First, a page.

The 3.2l 5-cylinder is a bit thirsty in the Transit. I was hoping for low-20s for mpg. It only delivers 17-19, but it just turned 10K yesterday. I’m hoping that it soon loosens up and economy picks up. A Ranger with a 4-cylinder might be a better choice for economy for that type of truck. I understand that Ford has a new 4-cylinder diesel in the wings.

      • 0 avatar
        JimZ

        I heard that the Transit’s 3.2 is certified under alternative (slightly looser) standards for “Medium duty passenger vehicles” (8500-10000 lbs GVWR) which the Ranger wouldn’t qualify for.

        • 0 avatar
          JohnTaurus_3.0_AX4N

          You know, I believe you’re right, Jim. The diesel is only avalible in the Transit 250 and 350. Perhaps further modification could be done to use the engine in the Ranger/Bronco.

          @equipmentjunkie, I’ve been interested in making a pickup out of a Transit 250 chassis cab with the diesel, using an aluminum “Ute” bed, which is a drop-side flatbed. With the very light bed instead of a van body, perhaps it would return 20-25 mpg, unloaded of course. I appreciate your feedback on how well the I-5 and the 6 speed work together, that makes what I envision even more desirable.

          I too prefer a proper 3 pedal manual, but with my physical issues, having an automatic in a daily driver is best. A few years ago, I owned nothing but vehicles equipped with manuals (Ford Tempo GLS and an Isuzu Trooper). I really miss having a manual, but I don’t miss the pain it caused when I had no alternative.

          • 0 avatar
            EquipmentJunkie

            Already done, JohnTaurus. It is exactly what we did with ours with the help of a 10-ft aluminum bed from M. H. Eby. You may soon begin to see the same thing at some Home Depot stores. Eby’s supply aluminum beds for Home Depot Transit trucks. I saw one the other week.

            Our cab & chassis Transit 250 delivers the most usable bed length with a payload of around 3,700-lbs. in a 9,000-lbs. GVW chassis. It looks a bit dorky, but it is a joy to drive. The drop sides are extremely handy. The Transit chassis fit the bill for our need of bed space and payload of 2,400-lbs. No 3/4-ton pickup could do that without sacrificing bed length and truck maneuverability. A 1-ton truck would require DOT compliance which we wanted to avoid the hassles of weigh stations, log books, and shorter travel days.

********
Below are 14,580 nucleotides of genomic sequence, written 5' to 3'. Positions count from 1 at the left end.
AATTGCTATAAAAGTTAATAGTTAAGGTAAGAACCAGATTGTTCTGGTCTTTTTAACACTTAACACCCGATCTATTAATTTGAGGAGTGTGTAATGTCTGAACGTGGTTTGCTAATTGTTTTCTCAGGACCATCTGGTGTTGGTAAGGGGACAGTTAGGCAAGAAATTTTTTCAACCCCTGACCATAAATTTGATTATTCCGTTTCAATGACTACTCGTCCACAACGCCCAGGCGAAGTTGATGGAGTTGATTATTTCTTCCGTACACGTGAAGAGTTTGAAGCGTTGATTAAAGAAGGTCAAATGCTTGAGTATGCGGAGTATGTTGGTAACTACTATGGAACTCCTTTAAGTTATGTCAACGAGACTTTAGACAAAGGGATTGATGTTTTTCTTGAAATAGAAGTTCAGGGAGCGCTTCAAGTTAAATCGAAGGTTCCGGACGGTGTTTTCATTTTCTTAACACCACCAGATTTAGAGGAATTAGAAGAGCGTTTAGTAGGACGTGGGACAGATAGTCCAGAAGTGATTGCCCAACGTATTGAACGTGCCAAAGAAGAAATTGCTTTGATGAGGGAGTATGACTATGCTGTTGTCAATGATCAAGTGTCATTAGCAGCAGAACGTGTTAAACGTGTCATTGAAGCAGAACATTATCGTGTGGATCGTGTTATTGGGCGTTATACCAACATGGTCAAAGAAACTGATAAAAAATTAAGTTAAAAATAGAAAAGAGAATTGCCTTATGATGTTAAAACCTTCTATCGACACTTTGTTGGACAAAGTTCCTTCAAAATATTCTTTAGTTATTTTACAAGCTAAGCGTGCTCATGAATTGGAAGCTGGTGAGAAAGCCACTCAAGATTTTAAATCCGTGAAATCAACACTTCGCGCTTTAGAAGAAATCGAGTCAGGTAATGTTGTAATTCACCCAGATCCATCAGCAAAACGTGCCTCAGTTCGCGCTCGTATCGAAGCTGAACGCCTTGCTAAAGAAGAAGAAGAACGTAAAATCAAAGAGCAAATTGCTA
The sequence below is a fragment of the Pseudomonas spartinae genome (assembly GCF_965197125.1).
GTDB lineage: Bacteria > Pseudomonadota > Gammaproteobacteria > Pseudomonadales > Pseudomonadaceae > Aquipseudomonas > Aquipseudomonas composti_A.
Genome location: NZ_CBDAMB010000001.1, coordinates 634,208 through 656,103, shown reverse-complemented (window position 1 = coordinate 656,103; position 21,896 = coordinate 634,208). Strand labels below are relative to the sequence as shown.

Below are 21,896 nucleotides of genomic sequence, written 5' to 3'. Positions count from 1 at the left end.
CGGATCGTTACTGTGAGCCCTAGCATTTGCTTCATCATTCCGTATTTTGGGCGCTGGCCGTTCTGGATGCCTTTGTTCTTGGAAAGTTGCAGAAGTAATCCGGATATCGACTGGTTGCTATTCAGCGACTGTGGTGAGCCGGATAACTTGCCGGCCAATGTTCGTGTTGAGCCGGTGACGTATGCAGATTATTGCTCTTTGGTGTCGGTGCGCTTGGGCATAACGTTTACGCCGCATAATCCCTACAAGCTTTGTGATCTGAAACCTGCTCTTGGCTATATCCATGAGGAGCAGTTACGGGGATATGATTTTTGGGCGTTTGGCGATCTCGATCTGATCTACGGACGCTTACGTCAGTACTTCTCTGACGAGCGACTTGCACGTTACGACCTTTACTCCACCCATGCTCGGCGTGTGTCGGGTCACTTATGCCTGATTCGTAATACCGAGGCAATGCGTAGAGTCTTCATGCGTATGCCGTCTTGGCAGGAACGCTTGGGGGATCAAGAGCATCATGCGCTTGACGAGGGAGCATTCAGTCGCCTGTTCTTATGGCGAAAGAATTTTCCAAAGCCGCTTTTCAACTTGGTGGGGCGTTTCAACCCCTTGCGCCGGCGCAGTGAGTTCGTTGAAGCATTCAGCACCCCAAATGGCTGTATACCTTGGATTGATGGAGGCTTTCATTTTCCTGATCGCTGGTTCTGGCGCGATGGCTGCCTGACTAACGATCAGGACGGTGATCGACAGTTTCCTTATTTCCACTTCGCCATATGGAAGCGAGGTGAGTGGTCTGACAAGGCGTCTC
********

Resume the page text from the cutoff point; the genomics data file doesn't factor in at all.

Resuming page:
While our 1st generation Sprinter handles a bit better and has better seats, the Transit is so nice to run. All the other employees rave about it. The 3.2 & automatic work very well together. I could learn to like automatics if all of them worked like this one. Manual mode is the best I’ve ever experienced.

            The truck does attract attention. I was at a traffic light a few months ago and a driver in front of me in a late-’90s F250 leaned out of his window, contorted around to face me to give me an enthusiastic thumbs-up. Was that you?

          • 0 avatar
            JohnTaurus_3.0_AX4N

            Ha no, I would’ve asked you to pull over so I could talk to you and check it out.
            :) My dad does have a late 90s F-250 that I have driven a bit. But I now live in Florida, like 8-10 hours away from him, so you’d catch me in my Indigo Blue 1995 Taurus exclusively these days.

            Anyway, I really appreciate the feedback. I know there is a company in western Washington that does those aluminum drop-side flatbeds, I find them so utilitarian and useful, can’t wait to have one.

            I saw the crew cab Transit trucks (Google images) that are in Europe, I guess that bodystyle would certainly cut into F-Series sales on this side of the pond, but I liked it a lot. I do want a unique truck with a smaller-than-V-8 Diesel, the Transit fits the bill nicely. Not to mention, I’m a Ford guy lol. I don’t think I could stand to look at one of those Ram ProMaster things, the Transit is downright good looking compared to it.

            I suppose I will get an XL model since I prefer the steel wheels (again, functional and utilitarian work for me). Any color, except “fleet special” white, please.